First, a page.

Dealing in lazy, hazy stereotypes, architects drive Saabs, or Citroens, or, in more energetic stereotypes, they ride push-bikes. Austrian architect/designer Michael Embacher pedals into the latter category; he’s a bike-design nut, a man with an eye for the striking, the frivolous, the funky and the functional, a spokesperson for the two-wheeled mode of transport.
With half of this country’s architects unemployed, or under-employed, here’s an idea for this design-savvy profession: write a book about your passions, and illustrate it well. It seems to be working for Embacher, who brings a passionate take on a personal selection and private collection to pristine, printed pages.
The 40-something, based in Vienna, began collecting second-hand/antique bikes when his new bicycle was stolen: his conversion, on the road to Salzburg, resulted in a growing collection of old bikes, numbering 200, mounted and de-mounted, in his design studio’s attic. He’s rounded up half of them for display in the curiously compelling anoraks’ book, Cyclepedia: a Tour of Iconic Bicycle Designs.
One suspects it is the start of a mania, if not a movement (his 224 page/450 image book has its foreword by British fashion designer Paul Smith, a one-time teenage bike racer. Smith bicycle clips a la cufflinks to follow? Narrowed ankle-pants design to avoid chain-snagging?)
This isn’t your average coffee table book, despite its strong visual appeal — it is more likely to be savoured by people with water bottles and bicycle frame-mounted water bottle holders, than by languid, coffee-swilling types. It is for the cycling connoisseur, but it is kind of for everyone — who hasn’t a passion for their first bike? Their best-loved bike? Their next bike? (PS: much mis-treated, classic Raleigh Tour of Ireland racer, c 1970s, for sale! Apply within.)
After a century and half of development, cycling is enjoying its second major revival in recent decades; the first was prompted by the development of mountain bikes; the current, and next, by fitness freaks, commuters and folding-bike geeks. Tax breaks here in Ireland for bikes and day-glo gear (the Green Party’s legacy?) mean cycling as a sport/hobby/commute option is in the rudest of good health (but protect us, please, from spinning classes.)
Of course, given Herr Embacher’s Continental background, there’s a mainland European bias and inclination towards certain bike histories and styles. On dipping into the rather luscious photographs and accompanying text and fact panels, an Irish or indeed UK reader will find upsetting omissions. Hey: Where’s the Raleigh Chopper? The folding Triumph 20? (incidentally, both made in Dublin’s Hanover Quay, until a disastrous fire in 1976, in part attributed to years of oil dripping onto old floorboards. Trivia? You bet.) Embacher’s book features a 1976 Italian Carnielli Tipo Cross, an enduro/chopper … but not as we know it.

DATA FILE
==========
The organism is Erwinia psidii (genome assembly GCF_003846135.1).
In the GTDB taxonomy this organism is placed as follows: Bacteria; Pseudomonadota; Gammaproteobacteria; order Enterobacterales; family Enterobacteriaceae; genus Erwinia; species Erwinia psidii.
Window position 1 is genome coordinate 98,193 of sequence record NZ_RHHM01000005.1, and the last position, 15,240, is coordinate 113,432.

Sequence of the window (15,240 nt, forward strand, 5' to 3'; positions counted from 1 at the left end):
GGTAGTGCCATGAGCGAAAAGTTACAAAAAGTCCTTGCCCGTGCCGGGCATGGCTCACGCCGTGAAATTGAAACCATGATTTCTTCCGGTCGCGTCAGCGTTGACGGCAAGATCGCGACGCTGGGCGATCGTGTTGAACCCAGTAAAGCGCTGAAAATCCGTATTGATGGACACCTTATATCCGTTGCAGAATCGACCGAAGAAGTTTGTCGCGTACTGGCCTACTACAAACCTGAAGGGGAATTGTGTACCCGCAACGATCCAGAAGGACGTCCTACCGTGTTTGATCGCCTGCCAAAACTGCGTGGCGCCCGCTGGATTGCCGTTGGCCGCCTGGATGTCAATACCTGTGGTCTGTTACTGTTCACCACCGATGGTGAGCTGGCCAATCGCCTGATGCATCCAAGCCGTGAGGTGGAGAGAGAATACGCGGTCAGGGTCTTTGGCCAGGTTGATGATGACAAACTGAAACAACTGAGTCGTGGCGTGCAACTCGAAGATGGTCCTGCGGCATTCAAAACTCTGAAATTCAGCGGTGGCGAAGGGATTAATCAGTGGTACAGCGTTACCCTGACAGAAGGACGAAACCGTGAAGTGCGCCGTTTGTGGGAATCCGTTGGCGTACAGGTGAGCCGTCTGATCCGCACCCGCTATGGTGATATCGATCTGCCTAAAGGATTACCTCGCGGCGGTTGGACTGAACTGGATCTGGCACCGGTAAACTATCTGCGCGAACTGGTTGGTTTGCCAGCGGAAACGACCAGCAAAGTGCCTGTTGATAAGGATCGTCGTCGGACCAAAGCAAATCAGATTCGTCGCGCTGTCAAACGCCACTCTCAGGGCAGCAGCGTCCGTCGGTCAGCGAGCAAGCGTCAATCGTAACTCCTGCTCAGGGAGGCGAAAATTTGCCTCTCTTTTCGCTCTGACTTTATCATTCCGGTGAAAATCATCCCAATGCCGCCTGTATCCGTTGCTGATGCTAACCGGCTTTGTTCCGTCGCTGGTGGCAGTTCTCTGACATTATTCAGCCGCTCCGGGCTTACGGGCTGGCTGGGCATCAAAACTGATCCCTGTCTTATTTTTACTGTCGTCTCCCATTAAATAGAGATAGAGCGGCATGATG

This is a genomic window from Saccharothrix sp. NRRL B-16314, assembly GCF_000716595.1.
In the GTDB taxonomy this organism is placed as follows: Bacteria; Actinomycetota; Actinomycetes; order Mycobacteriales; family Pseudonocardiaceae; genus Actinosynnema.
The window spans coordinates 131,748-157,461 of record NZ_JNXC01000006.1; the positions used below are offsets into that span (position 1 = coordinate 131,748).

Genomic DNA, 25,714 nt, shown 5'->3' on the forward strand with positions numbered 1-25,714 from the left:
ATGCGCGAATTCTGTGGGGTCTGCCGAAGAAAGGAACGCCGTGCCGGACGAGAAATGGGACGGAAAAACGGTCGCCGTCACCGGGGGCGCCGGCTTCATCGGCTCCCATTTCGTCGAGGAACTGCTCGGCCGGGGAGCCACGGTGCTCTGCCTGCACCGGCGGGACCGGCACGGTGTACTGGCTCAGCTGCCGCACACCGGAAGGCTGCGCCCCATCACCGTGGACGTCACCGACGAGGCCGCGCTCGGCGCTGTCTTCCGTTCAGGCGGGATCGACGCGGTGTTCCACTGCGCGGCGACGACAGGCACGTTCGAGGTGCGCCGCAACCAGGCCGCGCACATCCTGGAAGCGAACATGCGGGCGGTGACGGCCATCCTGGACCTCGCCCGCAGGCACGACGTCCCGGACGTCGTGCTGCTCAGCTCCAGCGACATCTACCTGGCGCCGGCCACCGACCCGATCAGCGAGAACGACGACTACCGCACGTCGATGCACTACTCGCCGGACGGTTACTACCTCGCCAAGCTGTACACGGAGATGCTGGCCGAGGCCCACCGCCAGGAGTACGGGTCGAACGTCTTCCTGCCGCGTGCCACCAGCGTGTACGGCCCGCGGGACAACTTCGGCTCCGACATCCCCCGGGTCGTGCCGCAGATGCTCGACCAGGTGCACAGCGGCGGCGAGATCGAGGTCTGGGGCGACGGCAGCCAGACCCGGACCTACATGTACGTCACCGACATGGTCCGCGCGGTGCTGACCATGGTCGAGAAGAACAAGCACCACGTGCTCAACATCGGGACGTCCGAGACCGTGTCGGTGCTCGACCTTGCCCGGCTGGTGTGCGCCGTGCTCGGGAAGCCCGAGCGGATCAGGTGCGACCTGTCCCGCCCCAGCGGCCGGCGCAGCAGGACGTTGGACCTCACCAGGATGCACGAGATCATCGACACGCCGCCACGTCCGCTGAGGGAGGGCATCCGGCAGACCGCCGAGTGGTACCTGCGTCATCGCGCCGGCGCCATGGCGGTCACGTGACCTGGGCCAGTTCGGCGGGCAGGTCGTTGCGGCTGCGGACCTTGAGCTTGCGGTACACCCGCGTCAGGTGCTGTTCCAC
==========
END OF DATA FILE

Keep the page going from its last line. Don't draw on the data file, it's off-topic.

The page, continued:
Now, it’s not like the world is short of old bikes (rivers and canals are full of them, and of shopping trolleys … book idea, anyone?) but it is a mode of transport that’s almost 200 years old (Cyclepedia debunks the myth that Leonardo De Vinci envisaged the first cycle) and still hugely in favour the whole world around: what goes around, comes around, the wheel turns etc, etc. Bikes are here to stay.
Cyclepedia is a wholly-personal selection from the wide world of bikes, and is so much the better for that. There’s no unicycles, no trikes, just two wheels good, in all their manifestations, adaptations from the ‘Dandy Horse’ of the early 1800s to light-weight racers, and all-sprung downhill mountain chargers of today (Embacher favours a BMW full-suspension bike, and a Subaru with all-wheel/ie two-wheel) drive. Jeez, this really is anorak/all-weather gear territory.
There are, however, tandems, and even the more sociable side-by-side tandems, a la the 1980s Buddy Bike, as quirky as you’ll find. Daft, actually, as your co-rider alongside has to be the same weight as you, or you’ll end up going around in circles (imagine the dating service small ads? ‘Fit woman, 30s; WLTM male of same age, approx 70 kilos, with a view to a ride?’)
This is, clearly, a book that invites flights of fancy. It eschews the more predictable history-of-bikes approach for a design-led eulogy and selection of quirky examples, along with nerdy notes on Shimano, Sturmey Archer gears, metallurgic merits and sundry lugs, nuts and cranks. Even if you thought (or you damn well know) you’ve left your best bike days behind, there’s something here in these pages to bring good cheer, a sneer, or a desire to get back in the saddle and get the feet pumping.
Cyclepedia is a work of passion, with photography (by Bernard Angerer) to match. A veritable tour de force. Sorry, Tour de France.